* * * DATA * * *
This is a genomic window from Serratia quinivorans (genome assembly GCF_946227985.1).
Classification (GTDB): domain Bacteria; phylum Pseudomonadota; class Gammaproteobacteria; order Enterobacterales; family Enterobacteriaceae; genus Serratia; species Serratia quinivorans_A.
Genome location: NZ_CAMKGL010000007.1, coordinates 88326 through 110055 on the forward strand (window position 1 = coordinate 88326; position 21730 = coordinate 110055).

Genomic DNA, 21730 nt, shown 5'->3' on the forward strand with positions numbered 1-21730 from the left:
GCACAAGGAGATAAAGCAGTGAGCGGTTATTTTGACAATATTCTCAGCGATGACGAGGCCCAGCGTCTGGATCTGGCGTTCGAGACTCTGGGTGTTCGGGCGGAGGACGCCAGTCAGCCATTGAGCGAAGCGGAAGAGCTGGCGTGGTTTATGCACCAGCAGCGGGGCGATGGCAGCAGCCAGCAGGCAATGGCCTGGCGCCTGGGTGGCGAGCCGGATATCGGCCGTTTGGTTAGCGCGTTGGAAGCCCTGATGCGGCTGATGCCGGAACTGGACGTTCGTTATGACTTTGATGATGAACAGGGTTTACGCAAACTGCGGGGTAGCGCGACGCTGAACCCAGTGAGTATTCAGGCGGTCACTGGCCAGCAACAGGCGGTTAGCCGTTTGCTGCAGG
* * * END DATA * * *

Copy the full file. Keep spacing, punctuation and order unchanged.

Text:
This is a genomic window from Serratia quinivorans (genome assembly GCF_946227985.1).
Classification (GTDB): domain Bacteria; phylum Pseudomonadota; class Gammaproteobacteria; order Enterobacterales; family Enterobacteriaceae; genus Serratia; species Serratia quinivorans_A.
Genome location: NZ_CAMKGL010000007.1, coordinates 88326 through 110055 on the forward strand (window position 1 = coordinate 88326; position 21730 = coordinate 110055).

Genomic DNA, 21730 nt, shown 5'->3' on the forward strand with positions numbered 1-21730 from the left:
GCACAAGGAGATAAAGCAGTGAGCGGTTATTTTGACAATATTCTCAGCGATGACGAGGCCCAGCGTCTGGATCTGGCGTTCGAGACTCTGGGTGTTCGGGCGGAGGACGCCAGTCAGCCATTGAGCGAAGCGGAAGAGCTGGCGTGGTTTATGCACCAGCAGCGGGGCGATGGCAGCAGCCAGCAGGCAATGGCCTGGCGCCTGGGTGGCGAGCCGGATATCGGCCGTTTGGTTAGCGCGTTGGAAGCCCTGATGCGGCTGATGCCGGAACTGGACGTTCGTTATGACTTTGATGATGAACAGGGTTTACGCAAACTGCGGGGTAGCGCGACGCTGAACCCAGTGAGTATTCAGGCGGTCACTGGCCAGCAACAGGCGGTTAGCCGTTTGCTGCAGG